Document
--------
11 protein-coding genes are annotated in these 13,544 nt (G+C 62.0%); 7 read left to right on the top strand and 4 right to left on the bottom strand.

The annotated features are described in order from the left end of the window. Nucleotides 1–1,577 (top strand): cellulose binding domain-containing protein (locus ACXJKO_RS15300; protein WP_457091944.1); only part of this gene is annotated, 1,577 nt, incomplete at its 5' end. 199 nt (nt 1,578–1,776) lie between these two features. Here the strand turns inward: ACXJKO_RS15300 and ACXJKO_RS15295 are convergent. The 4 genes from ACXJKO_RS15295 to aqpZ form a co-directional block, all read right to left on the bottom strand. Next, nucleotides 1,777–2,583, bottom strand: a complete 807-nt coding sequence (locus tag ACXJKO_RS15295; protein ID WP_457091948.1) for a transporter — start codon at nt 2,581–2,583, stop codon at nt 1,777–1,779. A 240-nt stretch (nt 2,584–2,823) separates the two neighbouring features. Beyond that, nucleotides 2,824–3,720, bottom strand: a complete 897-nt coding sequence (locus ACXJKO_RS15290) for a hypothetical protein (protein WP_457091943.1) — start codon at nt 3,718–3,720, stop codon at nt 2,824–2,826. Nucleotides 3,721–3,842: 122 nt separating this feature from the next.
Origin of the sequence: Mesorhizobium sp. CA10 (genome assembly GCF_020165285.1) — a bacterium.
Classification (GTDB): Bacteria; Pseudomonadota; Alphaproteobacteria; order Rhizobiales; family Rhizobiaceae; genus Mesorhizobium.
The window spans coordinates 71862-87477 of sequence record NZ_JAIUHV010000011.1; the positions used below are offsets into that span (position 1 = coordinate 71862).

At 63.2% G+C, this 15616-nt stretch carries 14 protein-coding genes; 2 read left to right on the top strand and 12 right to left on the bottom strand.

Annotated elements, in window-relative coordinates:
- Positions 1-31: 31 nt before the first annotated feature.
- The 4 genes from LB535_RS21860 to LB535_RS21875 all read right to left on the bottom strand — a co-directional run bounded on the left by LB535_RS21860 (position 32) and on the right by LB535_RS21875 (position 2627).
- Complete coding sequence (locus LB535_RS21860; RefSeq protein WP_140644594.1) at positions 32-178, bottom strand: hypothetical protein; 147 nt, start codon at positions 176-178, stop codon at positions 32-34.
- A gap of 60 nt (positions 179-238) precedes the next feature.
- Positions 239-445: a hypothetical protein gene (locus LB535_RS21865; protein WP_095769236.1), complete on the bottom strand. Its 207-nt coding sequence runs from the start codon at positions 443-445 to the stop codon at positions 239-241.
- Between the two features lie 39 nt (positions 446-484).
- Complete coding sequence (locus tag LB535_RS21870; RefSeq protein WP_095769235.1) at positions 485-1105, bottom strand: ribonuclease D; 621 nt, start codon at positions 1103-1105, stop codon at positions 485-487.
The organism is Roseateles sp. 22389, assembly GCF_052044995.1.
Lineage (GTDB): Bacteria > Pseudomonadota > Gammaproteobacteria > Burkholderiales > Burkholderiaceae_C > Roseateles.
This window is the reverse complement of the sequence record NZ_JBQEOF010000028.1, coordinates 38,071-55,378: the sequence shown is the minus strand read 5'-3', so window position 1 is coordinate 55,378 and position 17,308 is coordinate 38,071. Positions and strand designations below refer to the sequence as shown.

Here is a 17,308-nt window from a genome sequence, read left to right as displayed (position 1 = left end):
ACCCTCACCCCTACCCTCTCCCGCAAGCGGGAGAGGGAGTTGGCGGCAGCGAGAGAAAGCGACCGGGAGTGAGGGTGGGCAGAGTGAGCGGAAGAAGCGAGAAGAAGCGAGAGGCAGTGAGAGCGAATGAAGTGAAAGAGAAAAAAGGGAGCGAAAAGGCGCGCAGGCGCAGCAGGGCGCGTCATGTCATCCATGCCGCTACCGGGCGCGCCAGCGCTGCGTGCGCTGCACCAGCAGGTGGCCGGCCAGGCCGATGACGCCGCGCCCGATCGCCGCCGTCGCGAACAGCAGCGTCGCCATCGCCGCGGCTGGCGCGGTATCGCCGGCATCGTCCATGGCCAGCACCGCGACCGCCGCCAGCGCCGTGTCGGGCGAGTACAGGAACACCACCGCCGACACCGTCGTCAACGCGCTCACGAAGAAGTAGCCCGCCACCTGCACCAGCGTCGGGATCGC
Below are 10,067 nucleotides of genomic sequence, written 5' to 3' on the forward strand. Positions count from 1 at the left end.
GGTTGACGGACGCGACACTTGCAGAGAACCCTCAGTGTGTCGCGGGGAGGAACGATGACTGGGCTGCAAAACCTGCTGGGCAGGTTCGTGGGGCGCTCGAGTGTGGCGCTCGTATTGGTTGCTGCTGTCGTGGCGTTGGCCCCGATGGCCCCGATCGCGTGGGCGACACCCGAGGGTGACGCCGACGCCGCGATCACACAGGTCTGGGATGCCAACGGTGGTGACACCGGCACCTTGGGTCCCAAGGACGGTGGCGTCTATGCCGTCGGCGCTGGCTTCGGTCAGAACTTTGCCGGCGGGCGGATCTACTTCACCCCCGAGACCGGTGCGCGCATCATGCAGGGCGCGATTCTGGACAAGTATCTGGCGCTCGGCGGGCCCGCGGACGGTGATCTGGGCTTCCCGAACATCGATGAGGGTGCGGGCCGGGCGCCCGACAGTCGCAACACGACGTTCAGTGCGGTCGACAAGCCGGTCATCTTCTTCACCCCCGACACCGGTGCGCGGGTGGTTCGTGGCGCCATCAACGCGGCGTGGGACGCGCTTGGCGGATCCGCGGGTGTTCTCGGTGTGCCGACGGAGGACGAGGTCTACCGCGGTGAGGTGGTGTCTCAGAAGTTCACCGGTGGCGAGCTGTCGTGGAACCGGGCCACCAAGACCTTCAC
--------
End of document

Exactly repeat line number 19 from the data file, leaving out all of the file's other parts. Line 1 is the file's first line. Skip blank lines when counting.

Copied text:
ACCCTCACCCCTACCCTCTCCCGCAAGCGGGAGAGGGAGTTGGCGGCAGCGAGAGAAAGCGACCGGGAGTGAGGGTGGGCAGAGTGAGCGGAAGAAGCGAGAAGAAGCGAGAGGCAGTGAGAGCGAATGAAGTGAAAGAGAAAAAAGGGAGCGAAAAGGCGCGCAGGCGCAGCAGGGCGCGTCATGTCATCCATGCCGCTACCGGGCGCGCCAGCGCTGCGTGCGCTGCACCAGCAGGTGGCCGGCCAGGCCGATGACGCCGCGCCCGATCGCCGCCGTCGCGAACAGCAGCGTCGCCATCGCCGCGGCTGGCGCGGTATCGCCGGCATCGTCCATGGCCAGCACCGCGACCGCCGCCAGCGCCGTGTCGGGCGAGTACAGGAACACCACCGCCGACACCGTCGTCAACGCGCTCACGAAGAAGTAGCCCGCCACCTGCACCAGCGTCGGGATCGC